Since the late 1980s, immigrants convicted of certain criminal offenses have been subject to mandatory detention during their deportation proceedings. Due to court backlog and complicated cases, noncitizens mandatorily detained in this way can be held for years at a time, without any legal right to a bail hearing. While political rhetoric and policy aims of the past three decades have painted so-called “criminal aliens” as a highly dangerous group from whom the American public needs protecting, the criminal convictions that invoke mandatory detention and likely deportation are actually quite diverse, in large part due to the expansion of the “aggravated felony” ground of deportation to include a wide variety of less serious crimes. Drawing from 40 interviews with lawyers and other legal actors in New York City's detained immigration court from 2017 to 2018, this article explores the effects of aggravated felony–based mandatory detention. I argue that in doubly punishing immigrants who have already served time for criminal convictions, the immigration system funnels criminalized noncitizens—particularly those from poor Black and Latinx communities—toward deportation, perpetuating inequality and upholding existing racial hierarchies.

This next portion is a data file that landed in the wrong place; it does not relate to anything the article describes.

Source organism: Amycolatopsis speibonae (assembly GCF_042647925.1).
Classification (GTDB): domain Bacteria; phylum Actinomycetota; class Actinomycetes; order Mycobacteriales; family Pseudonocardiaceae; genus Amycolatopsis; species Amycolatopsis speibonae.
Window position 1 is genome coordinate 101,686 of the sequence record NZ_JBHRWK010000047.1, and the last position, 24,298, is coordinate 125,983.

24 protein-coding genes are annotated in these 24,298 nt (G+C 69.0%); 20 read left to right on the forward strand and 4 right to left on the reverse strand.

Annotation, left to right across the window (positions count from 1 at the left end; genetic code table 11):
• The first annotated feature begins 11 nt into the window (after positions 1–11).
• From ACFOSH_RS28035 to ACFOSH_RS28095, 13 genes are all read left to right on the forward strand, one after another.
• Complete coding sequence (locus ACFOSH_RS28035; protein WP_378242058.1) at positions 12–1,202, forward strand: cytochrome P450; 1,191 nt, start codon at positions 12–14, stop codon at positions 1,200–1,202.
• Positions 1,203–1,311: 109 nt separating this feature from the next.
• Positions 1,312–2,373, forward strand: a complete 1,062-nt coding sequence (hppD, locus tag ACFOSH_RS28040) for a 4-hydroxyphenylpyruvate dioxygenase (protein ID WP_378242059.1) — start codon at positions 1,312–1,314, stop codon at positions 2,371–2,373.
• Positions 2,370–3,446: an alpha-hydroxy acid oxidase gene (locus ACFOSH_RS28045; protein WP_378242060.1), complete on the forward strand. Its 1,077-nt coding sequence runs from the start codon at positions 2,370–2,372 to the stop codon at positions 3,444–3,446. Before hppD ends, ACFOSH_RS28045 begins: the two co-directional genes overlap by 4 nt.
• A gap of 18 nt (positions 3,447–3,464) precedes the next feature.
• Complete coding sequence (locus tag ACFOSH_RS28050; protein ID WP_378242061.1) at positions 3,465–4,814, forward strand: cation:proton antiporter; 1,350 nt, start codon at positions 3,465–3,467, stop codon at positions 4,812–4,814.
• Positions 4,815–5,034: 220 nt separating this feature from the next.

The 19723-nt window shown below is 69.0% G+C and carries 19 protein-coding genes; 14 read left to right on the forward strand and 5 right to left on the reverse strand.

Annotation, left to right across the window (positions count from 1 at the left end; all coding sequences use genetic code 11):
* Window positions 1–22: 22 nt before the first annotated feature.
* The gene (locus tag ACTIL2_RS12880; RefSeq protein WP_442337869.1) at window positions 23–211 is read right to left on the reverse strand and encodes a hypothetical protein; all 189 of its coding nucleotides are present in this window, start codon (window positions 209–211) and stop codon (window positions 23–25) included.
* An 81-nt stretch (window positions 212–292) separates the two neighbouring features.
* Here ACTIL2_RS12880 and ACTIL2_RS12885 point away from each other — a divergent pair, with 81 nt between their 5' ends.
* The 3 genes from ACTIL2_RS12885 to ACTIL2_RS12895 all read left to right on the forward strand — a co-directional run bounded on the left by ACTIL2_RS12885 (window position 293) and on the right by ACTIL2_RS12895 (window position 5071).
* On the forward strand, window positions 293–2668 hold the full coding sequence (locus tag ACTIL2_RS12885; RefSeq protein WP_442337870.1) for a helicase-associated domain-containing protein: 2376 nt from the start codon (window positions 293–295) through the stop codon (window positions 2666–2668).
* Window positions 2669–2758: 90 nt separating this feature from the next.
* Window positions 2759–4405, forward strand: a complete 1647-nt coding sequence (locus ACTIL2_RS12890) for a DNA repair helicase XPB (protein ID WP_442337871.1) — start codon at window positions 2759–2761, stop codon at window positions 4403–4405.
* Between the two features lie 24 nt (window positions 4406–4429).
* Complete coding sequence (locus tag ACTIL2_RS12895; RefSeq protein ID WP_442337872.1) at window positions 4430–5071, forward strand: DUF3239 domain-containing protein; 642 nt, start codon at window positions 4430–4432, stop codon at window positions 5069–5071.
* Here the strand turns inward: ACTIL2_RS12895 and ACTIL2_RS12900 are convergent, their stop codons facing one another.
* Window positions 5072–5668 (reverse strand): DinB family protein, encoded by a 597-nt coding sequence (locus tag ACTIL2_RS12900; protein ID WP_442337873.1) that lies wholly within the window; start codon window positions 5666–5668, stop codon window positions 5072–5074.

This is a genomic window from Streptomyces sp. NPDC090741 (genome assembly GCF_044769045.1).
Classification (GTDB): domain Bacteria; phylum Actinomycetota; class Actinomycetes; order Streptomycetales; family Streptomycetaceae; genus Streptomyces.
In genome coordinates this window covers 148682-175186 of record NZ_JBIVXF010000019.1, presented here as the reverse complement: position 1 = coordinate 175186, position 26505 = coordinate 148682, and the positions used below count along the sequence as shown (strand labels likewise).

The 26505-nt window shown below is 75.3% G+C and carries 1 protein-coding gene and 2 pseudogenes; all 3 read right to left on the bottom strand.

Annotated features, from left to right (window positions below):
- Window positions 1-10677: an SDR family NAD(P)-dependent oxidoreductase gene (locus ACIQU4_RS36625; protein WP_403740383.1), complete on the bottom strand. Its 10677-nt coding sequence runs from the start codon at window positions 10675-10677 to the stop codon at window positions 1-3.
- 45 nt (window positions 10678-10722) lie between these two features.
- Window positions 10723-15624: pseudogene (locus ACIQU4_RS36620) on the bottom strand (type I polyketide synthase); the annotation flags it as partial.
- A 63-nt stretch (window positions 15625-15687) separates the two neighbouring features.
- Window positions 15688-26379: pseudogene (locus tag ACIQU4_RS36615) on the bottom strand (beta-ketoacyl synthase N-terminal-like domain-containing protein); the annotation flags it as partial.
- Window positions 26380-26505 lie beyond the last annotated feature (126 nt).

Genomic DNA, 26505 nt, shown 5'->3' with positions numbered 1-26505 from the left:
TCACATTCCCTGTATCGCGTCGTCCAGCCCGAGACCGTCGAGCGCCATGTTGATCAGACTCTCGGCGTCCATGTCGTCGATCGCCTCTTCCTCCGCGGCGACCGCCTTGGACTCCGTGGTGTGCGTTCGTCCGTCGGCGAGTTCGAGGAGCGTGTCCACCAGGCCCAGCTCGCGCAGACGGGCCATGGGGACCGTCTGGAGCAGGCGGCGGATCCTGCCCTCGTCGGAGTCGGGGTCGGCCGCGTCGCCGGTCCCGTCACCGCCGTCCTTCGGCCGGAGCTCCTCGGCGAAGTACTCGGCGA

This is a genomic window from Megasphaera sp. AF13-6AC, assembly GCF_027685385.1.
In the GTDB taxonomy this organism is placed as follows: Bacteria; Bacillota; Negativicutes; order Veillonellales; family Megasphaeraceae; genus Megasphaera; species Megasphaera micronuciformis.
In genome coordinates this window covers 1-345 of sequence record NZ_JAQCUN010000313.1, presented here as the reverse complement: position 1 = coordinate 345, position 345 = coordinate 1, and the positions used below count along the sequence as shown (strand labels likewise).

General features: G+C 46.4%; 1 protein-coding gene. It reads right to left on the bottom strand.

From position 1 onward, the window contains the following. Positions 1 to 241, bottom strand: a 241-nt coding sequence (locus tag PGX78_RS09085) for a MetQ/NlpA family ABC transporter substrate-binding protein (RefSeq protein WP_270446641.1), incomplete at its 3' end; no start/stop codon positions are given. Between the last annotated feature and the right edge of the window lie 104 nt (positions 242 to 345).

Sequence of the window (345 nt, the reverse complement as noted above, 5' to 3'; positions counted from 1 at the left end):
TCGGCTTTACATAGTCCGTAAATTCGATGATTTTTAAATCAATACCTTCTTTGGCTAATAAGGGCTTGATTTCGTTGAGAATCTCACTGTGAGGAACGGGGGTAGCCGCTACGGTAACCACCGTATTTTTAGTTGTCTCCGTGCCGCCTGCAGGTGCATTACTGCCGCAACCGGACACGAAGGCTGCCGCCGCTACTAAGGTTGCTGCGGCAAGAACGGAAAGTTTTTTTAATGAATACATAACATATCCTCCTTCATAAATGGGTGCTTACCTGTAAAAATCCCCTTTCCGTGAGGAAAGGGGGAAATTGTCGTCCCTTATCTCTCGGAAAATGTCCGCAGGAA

All Science Journal Classification (ASJC) codes
- Sociology and Political Science